Three years ago, freelance trumpet player Shaun Brodie hit a wall in Toronto. Burnt out from an endless scramble for paying gigs — a constant struggle for a professional musician — he had also just endured a stinging rejection from journalism school.
With no shortage of vision, but faced with scant opportunities for meaningful artistic expression, he decided to innovate.
“I was completely at loose ends,” Brodie says. “My thought was: how could I interweave my passions for music and queer storytelling? And, consequently, how could I give my fellow musicians in Toronto more paying work?”
So Brodie gambled, and founded what has since become Toronto’s Queer Songbook Orchestra (QSO), a professional 11-piece pop chamber ensemble, now its third season.
Each QSO performance blends the familiar and the unexpected, with all-new interpretations of pop classics from many of Canada’s top composers and arrangers. Each QSO piece also features narration from members of the ensemble that illustrates its connection to the queer canon, and its personal resonance for them.
(The Queer Songbook Orchestra performs its own haunting arrangement of “Constant Craving” by kd lang.)
“By building a living, joyful archive of songs that celebrate the stories of queer artists, we explore the unifying and empowering elements of music and narrative. We challenge the contradiction of a public which adores the art, but often marginalizes the artist,” Brodie says.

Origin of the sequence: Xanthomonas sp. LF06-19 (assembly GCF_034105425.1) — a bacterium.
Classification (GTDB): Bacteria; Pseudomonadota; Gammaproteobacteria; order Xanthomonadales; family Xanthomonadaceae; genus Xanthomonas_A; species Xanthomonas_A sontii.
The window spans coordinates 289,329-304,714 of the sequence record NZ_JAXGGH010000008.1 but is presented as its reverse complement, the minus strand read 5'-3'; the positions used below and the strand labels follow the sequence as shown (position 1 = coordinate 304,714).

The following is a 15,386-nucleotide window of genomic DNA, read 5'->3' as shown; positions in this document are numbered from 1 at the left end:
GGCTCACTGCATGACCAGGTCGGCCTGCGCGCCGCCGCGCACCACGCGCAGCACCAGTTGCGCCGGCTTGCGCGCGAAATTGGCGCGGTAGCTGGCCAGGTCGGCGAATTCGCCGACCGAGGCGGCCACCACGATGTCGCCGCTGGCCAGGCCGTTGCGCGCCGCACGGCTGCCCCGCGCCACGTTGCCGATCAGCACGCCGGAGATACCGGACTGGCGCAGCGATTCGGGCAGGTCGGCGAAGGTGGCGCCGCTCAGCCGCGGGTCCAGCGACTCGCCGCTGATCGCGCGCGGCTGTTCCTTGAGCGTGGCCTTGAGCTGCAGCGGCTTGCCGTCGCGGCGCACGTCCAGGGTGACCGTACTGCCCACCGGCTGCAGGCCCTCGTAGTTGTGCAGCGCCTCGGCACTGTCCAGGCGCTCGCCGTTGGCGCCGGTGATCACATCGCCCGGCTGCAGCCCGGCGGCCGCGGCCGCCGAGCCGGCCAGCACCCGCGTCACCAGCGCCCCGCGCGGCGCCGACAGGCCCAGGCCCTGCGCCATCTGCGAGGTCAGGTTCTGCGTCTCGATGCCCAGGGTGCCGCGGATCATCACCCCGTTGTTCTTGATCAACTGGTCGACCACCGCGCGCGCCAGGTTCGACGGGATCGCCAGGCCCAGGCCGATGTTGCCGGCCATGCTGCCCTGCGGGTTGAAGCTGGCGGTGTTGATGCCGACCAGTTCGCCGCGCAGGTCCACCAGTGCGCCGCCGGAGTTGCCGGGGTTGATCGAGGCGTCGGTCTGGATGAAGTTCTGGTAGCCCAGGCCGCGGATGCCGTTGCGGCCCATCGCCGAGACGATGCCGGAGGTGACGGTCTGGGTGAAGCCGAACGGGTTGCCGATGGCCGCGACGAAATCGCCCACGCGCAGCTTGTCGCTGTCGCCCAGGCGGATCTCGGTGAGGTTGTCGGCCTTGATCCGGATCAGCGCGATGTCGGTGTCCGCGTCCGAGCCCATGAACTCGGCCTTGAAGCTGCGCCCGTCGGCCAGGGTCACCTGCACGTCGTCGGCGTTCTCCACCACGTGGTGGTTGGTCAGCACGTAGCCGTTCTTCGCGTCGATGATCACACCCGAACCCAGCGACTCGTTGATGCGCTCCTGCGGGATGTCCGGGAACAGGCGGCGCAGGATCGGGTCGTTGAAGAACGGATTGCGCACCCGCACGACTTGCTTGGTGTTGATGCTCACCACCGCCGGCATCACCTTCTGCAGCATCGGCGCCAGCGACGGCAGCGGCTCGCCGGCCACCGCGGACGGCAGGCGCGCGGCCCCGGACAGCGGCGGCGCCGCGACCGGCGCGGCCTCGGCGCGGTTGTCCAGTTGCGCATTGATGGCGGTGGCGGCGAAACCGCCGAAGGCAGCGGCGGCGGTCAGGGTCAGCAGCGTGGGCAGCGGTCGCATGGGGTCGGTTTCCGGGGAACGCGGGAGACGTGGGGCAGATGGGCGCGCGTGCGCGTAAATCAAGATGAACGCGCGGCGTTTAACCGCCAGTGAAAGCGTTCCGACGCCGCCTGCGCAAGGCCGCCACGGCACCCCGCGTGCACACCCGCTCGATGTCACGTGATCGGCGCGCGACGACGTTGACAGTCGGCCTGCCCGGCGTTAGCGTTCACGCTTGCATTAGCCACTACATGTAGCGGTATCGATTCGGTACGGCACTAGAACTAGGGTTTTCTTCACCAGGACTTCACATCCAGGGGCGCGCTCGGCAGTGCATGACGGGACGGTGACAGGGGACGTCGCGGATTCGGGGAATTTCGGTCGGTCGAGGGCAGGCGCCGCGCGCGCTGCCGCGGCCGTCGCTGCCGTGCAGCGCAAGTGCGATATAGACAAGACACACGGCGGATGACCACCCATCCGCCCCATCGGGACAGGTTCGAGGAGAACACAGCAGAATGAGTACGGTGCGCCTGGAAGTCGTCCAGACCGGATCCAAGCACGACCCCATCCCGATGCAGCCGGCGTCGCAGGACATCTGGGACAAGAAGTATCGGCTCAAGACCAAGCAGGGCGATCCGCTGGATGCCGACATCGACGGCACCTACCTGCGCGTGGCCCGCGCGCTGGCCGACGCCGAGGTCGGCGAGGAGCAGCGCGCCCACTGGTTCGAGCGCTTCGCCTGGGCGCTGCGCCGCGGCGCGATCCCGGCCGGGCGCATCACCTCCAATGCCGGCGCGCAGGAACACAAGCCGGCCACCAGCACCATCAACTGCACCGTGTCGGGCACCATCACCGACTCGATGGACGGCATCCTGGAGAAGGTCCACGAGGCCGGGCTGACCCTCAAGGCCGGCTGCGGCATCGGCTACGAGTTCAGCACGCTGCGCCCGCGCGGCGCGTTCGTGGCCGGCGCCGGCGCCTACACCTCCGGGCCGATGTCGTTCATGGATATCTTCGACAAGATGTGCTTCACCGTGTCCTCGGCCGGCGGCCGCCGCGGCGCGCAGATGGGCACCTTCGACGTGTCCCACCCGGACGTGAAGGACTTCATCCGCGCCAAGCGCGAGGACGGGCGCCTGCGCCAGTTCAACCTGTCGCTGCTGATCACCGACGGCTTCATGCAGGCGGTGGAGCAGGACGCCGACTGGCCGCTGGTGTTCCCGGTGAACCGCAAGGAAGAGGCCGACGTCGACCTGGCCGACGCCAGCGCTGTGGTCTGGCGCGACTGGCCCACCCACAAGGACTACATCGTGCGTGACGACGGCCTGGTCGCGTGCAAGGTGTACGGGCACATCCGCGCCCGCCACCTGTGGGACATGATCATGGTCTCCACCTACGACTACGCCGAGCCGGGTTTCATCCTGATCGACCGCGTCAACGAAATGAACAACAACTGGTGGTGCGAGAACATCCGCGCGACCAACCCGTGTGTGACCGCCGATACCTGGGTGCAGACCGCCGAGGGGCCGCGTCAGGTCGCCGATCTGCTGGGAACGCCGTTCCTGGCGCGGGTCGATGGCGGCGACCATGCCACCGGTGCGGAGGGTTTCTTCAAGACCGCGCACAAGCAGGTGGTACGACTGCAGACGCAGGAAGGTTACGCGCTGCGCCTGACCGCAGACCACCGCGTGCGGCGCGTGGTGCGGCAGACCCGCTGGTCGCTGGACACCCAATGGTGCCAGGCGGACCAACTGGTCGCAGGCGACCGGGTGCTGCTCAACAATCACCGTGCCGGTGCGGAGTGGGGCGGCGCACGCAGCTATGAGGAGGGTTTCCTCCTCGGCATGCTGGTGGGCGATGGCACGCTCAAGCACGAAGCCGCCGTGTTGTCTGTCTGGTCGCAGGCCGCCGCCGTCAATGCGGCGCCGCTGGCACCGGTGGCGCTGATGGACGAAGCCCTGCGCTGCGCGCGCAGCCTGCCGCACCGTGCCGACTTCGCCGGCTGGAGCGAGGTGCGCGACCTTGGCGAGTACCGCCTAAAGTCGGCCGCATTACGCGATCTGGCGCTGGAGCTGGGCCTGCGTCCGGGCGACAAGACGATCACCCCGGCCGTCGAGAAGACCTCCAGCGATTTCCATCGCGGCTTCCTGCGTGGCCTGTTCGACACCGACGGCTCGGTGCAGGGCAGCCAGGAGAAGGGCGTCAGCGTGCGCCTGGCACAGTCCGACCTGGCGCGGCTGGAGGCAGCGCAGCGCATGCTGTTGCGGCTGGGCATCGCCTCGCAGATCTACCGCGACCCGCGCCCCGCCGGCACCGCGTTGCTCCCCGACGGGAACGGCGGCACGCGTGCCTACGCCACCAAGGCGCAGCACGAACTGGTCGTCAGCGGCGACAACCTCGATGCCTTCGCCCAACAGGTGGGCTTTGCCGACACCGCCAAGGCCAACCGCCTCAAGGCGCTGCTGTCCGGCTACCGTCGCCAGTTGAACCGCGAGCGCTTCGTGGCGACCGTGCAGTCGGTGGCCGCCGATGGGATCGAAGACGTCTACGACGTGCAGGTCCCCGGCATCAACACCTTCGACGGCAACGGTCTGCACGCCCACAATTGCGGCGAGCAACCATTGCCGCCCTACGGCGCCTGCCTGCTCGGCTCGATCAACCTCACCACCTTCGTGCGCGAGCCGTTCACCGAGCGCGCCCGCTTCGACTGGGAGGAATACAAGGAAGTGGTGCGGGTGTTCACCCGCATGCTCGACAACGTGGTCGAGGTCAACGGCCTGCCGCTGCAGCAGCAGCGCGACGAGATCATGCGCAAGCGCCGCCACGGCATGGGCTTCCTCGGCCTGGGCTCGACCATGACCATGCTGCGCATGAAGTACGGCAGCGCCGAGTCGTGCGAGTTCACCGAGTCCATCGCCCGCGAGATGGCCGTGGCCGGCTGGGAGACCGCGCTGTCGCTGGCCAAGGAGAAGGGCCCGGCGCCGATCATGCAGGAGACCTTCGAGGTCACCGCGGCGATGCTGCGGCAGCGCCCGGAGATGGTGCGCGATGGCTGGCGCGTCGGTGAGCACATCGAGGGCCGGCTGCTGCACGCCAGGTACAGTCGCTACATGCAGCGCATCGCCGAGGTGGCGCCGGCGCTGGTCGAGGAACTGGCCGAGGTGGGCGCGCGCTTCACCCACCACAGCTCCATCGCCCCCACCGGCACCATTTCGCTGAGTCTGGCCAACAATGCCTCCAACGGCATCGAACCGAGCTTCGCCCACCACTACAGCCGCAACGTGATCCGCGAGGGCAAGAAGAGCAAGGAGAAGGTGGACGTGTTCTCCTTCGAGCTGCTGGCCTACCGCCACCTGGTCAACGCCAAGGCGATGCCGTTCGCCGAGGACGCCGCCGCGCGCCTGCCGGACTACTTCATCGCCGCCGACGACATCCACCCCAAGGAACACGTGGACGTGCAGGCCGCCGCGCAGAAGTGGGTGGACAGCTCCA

“The vision is simple,” says Jordan Tannahill, who also played a key role in QSO’s formation. “Celebrate the lives of queer artists who, despite often producing work to great acclaim, never had the chance to communicate what this work really meant to them.
“And then, allow audiences to experience that missed opportunity. We want them to revel in the untold stories behind each piece,” Tannahill says.
The QSO will play the Anvil Centre Theatre in New Westminster on Jan 28, 2016, and headline the PuSh Festival the following evening. Tannahill — appointed as Club PuSh’s curator-in-residence for 2016 and 2017 — advocated successfully for these opportunities.
“We strive to make every PuSh experience a visceral one for audiences,” says PuSh associate curator Joyce Rosario. “The QSO is no exception. Their work enables audiences to communally experience music’s healing properties.”
“We want people to leave QSO’s show with a serious case of the warm fuzzies,” Rosario says.